if (pulseIn(pir, HIGH) < TriggerSignal) {            //do nothing
      // test. read the input pin
      //digitalRead(TriggerSignal);     
      // test. print out the state of the button:     
      //Serial.println("too small to start rumple");   
    }
    if (pulseIn(pir, HIGH) >= TriggerSignal) {           // start void Rumple
      // test. read the input pin     
      //digitalRead(pir);     
      // test. print out the state of the button     
      //Serial.println("sensor >5sec OK"); 
      Rumple();
    }
  }
}
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Why not try it blink without delay style? Sample 10 times a second, do other stuff while waiting
Code:
void loop(){
if  ((digitalRead(pir) == 1) && (startFlag == 0) ){ // start new time sequence
   startFlag = 1;
   startTime = millis();
   previousTime = startTime;
}
if ( (startFlag ==1) && ((millis() - previousTime) >= duration) ) {  // duration = 100, sample 10 times a second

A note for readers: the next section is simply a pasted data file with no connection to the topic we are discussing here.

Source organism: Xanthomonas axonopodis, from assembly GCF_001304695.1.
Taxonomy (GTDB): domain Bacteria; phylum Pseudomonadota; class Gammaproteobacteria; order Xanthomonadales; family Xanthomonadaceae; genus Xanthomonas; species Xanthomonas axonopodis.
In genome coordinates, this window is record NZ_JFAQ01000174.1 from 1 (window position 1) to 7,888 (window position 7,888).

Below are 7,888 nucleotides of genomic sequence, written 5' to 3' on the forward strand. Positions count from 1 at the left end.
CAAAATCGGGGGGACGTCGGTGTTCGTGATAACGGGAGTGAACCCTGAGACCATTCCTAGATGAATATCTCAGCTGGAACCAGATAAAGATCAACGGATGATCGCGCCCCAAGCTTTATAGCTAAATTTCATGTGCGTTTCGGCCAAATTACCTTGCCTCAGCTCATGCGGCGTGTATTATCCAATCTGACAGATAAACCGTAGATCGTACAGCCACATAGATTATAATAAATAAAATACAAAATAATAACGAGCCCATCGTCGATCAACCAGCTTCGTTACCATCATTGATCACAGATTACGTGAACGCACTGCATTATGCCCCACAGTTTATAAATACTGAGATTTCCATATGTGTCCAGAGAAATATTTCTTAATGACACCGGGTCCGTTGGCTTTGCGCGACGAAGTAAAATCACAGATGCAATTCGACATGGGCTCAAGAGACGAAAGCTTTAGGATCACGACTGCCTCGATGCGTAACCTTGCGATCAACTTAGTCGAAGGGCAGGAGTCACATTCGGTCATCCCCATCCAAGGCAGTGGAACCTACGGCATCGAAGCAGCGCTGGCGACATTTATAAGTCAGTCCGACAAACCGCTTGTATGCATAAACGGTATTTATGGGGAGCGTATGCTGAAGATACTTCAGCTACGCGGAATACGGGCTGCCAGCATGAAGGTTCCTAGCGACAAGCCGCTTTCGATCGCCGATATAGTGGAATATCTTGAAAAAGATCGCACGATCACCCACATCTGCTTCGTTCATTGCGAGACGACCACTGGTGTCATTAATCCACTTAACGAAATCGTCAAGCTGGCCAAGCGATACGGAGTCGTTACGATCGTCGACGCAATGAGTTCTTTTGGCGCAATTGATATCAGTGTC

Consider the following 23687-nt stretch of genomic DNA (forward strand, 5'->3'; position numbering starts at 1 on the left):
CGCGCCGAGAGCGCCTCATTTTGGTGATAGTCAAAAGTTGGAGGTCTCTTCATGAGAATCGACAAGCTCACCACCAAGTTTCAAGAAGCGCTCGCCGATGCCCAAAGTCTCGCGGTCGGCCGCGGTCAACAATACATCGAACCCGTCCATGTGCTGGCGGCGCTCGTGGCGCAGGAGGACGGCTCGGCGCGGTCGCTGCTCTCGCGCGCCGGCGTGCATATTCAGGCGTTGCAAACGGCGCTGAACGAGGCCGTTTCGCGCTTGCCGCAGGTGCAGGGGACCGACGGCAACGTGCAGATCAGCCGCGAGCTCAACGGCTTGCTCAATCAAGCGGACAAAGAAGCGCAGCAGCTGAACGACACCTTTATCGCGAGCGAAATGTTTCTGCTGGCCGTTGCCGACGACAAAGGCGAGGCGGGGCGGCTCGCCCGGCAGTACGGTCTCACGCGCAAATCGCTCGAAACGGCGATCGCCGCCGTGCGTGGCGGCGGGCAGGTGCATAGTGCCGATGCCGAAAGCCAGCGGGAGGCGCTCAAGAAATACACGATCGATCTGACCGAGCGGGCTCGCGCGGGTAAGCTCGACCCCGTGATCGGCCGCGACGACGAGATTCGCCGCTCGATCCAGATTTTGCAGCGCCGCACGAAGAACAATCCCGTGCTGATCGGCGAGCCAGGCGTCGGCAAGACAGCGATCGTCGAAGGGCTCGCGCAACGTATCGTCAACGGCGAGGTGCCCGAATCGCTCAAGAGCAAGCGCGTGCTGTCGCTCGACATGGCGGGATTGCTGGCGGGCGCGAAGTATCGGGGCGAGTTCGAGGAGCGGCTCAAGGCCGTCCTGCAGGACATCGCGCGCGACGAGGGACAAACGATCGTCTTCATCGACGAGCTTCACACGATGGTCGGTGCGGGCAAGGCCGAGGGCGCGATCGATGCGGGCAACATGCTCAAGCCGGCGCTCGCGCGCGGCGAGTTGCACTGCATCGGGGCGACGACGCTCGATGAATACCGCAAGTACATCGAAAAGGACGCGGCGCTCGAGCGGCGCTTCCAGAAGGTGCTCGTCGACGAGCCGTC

previousTime = previousTime + duration;
   if ((millis() - startTime )<=5000){ // still waiting it out
    if (digitalRead(pir) == 0){
       // pin went low
       startFlag = 0;
       }
    }
   if ((millis() - startTime) >5000){
       if (digitalRead(pir) == 0){
       // pin went low
       startFlag = 0;
       }
      else{  // made it!
      rumple = 1;
      startFlag = 0;
      }
   }
// do other stuff while time is passing
}
Time elements are all unsigned long
everything else can be byte
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thank you CrossRoads for the quick reply ! I applied it this morning. It works perfect.
Think I was making it more complicated then needed. Thank You !
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Cool. Not bad for making it up on the fly, eh!
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I did something similar to this once.  I had a routine that would check to see if a button is being held.  If it was, a counter would decrement during each cycle of the loop.  Once the counter reached zero, the button behavior was different.

I wanted to do what you see with a lot of clocks.  When you push a button and hold it, it counts slowly at first, then very quickly after the button has been held for a few seconds.  Worked great.